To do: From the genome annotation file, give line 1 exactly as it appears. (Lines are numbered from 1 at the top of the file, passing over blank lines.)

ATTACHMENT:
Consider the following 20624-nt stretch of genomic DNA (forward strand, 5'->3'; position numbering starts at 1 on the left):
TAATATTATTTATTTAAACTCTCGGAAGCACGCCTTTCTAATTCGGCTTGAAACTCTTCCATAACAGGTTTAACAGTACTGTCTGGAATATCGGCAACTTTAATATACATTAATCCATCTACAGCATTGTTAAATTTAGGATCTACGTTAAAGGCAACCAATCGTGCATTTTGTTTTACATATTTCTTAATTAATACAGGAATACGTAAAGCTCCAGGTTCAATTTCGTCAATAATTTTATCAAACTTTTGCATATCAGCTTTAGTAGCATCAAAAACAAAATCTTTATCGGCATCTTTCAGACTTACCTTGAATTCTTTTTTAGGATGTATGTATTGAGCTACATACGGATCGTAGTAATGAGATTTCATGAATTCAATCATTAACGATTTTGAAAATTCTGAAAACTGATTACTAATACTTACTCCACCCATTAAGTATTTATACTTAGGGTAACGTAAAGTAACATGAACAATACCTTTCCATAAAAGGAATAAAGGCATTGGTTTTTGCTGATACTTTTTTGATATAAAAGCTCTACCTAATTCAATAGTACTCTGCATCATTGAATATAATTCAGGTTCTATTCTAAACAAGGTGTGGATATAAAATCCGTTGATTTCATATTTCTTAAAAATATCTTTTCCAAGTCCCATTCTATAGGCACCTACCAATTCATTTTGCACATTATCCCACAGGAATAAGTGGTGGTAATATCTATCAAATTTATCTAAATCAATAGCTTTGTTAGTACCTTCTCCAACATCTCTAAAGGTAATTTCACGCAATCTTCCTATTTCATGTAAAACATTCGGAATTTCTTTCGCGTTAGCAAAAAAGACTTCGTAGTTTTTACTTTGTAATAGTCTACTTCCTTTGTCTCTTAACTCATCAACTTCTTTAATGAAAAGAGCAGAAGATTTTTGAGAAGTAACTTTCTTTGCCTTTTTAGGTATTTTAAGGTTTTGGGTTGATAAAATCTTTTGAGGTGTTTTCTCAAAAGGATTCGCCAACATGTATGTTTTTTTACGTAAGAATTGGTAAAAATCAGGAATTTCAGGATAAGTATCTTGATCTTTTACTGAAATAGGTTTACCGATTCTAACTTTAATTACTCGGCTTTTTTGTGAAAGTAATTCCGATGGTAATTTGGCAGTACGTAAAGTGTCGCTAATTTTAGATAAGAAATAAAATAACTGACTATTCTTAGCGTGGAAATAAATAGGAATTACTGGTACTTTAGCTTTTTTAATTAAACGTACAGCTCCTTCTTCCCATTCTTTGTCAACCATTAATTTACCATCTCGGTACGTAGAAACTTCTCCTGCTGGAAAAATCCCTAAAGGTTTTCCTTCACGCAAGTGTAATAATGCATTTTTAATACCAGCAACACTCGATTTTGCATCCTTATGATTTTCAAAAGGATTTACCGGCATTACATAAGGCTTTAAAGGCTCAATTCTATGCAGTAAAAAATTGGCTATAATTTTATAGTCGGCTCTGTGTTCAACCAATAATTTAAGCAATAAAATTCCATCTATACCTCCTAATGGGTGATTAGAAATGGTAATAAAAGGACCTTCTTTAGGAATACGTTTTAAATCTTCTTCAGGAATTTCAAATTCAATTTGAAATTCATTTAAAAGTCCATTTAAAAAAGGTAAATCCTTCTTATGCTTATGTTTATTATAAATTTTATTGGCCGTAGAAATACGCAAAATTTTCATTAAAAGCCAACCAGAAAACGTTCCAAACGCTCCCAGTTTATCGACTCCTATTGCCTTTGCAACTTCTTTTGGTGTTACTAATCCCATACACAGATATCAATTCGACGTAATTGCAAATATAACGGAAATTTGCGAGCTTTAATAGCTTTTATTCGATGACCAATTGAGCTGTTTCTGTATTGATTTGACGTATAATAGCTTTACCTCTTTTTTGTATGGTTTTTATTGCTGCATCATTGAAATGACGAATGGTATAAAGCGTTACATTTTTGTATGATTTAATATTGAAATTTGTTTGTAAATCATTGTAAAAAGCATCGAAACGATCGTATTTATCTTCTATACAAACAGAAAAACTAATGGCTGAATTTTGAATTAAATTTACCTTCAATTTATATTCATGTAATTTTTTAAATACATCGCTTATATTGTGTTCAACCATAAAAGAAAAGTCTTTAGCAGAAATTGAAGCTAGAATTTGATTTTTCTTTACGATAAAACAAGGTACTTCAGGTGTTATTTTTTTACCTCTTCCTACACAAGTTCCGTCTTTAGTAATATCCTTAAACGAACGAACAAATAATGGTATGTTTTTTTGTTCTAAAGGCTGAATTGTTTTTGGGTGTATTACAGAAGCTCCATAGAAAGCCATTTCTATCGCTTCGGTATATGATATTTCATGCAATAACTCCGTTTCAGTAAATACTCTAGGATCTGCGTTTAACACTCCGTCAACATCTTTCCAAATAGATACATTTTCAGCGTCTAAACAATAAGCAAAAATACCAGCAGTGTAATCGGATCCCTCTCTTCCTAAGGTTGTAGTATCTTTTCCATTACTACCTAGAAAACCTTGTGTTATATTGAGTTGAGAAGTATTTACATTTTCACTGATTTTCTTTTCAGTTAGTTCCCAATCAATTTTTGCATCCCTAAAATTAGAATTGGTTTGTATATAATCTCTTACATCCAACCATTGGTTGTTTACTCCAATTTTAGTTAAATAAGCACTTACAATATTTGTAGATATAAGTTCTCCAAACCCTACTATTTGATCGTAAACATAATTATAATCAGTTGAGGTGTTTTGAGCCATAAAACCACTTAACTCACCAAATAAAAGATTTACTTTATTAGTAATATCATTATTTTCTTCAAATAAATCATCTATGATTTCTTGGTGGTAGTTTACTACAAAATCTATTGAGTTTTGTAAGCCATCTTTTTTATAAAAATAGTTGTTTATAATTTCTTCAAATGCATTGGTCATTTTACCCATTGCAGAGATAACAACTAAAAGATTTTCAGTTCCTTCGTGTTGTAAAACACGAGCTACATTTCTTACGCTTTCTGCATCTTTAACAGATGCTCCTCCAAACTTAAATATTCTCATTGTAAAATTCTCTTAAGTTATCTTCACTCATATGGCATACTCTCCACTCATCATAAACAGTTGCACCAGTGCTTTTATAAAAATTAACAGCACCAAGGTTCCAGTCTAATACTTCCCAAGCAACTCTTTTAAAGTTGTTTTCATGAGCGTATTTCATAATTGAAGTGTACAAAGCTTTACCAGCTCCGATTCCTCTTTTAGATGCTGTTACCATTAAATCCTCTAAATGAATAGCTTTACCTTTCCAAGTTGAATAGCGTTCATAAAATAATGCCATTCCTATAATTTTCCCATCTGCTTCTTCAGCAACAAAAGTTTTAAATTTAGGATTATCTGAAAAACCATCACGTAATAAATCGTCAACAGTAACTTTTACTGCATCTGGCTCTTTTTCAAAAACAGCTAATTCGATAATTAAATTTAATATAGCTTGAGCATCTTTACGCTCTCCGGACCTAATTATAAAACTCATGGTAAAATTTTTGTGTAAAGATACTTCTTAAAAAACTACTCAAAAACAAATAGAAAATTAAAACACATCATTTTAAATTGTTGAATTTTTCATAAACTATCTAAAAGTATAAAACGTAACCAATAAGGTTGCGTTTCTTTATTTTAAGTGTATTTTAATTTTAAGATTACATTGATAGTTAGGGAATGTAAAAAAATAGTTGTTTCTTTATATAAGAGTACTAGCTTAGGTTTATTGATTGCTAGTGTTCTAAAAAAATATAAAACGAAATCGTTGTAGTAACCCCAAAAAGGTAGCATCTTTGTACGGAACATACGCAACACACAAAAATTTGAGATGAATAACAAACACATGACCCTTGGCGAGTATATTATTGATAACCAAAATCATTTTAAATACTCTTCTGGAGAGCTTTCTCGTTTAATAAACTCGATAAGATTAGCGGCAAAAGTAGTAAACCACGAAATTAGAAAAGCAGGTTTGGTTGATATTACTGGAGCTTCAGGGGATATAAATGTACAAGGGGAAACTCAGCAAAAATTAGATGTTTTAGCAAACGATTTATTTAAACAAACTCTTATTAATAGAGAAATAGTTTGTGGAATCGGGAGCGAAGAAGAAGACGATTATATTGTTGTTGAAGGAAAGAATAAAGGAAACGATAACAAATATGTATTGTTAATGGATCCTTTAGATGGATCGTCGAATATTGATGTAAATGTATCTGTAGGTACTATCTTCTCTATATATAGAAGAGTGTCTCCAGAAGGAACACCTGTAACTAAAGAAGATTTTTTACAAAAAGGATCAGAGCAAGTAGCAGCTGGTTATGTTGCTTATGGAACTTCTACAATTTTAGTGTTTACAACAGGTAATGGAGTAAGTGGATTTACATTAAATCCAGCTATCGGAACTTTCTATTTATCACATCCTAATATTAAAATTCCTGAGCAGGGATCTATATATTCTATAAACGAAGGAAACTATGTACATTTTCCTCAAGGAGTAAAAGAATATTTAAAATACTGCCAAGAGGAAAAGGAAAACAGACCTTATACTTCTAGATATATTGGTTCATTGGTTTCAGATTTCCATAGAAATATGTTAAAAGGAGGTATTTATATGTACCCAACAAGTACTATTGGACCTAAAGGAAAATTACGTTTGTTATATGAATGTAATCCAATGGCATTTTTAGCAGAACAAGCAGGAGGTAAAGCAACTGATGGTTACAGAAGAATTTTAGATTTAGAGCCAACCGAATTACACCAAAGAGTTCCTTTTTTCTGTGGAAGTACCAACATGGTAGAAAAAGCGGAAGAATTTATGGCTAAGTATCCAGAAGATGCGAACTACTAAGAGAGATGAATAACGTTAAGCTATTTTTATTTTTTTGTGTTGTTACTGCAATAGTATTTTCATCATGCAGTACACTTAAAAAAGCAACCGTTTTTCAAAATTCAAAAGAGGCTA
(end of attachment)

Consider the following 20624-nt stretch of genomic DNA (forward strand, 5'->3'; position numbering starts at 1 on the left):